Once the Manufacturer/Supplier has successfully complied with the Manufacturer/Supplier Duties, the Manufacturer/Supplier has almost immediately shifted the burden of liability onto the retailer. However, in order to effectively shift such burden onto the retailer, the Manufacturer/Supplier must follow specific Manufacturer/Supplier Notice Requirements. These requirements include the renewal of the notice after six months during the first year and annually thereafter.


While a Manufacturer/Supplier may attempt to shift liability onto retailers, the new regulations presume that a retailer’s liability is limited to the extent practicable. Prop 65 provides for a presumption of no responsibility of retailers. However, this same presumption may be overcome by the following five carve-outs:

  1. Retailer selling the product under a brand name or trademark that is owned or licensed by the retail seller or an affiliated entity;
  2. Retailer has knowingly introduced a listed chemical into the product, or knowingly caused a listed chemical to be created in the product;
  3. Retailer has covered, obscured or altered a warning label that has been affixed to the product pursuant to the Manufacturer/Supplier Duties;
  4. Retailer has received a notice and warning materials for the exposure pursuant to [the Manufacturer/Supplier Duties] and [the Manufacturer/Supplier Notice Requirements] and the retail seller has sold the product without conspicuously posting or displaying the warning; or
  5. Retailer has actual knowledge of the potential consumer product exposure requiring the warning, and there is no manufacturer, producer, packager, importer supplier or distributor of the product who:
    1. is a ‘person in the course of doing business’; or
    2. has designated an agent for service of process in California, or has a place of business in California.

Should the retailer fall within any of these five carve-outs, the retailer runs the high risk of shifting the liability from the Manufacturer/Supplier onto itself. Aside from practicing diligence to steer away from any of the five carve-outs, a retailer can do the following to help protect itself from claims related to Prop 65 violations:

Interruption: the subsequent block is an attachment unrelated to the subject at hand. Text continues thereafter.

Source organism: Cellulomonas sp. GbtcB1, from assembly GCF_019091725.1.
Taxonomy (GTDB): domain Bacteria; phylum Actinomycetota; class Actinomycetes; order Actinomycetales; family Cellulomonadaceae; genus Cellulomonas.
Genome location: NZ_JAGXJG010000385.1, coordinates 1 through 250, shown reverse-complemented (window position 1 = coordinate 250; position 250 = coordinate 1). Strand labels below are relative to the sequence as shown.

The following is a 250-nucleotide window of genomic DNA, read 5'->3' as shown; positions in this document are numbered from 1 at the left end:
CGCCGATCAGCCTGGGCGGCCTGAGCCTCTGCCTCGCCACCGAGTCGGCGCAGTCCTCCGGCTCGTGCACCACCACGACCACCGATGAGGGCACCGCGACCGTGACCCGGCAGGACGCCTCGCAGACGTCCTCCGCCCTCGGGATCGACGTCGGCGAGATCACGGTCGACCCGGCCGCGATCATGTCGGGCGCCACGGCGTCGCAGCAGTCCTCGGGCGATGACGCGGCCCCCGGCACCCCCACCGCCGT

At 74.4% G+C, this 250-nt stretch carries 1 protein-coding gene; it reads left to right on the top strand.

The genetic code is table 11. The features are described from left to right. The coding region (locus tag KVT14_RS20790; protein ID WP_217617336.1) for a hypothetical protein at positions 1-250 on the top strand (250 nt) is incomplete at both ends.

1. If the retailer has not received any warning materials from the Manufacturer/Supplier, send a notice letter to the Manufacturer/Supplier stating that the retailer has not received the warning materials as required under Prop 65;
  2. If the retailer has received warning materials from the Manufacturer/Supplier, keep thorough records related to (i) the specific instructions given to the retailer by the Manufacturer/Supplier and (ii) when and how often warning materials and notices were sent to the retailer from the Manufacturer/Supplier; and
  3. Check with the retailer’s insurance company to determine if its policy covers any Prop 65 violations, and if so, in which circumstances.

We will be publishing more information on how a Manufacturer/Supplier can protect itself from Prop 65 violations. Please check on for more information.

This article is intended for informational purposes only and not for the purpose of providing legal advice. We strongly encourage you to discuss these strategies with your attorney to determine which course of action best suits your needs and objectives.

Mary N. Parmeter
Mary N. Parmeter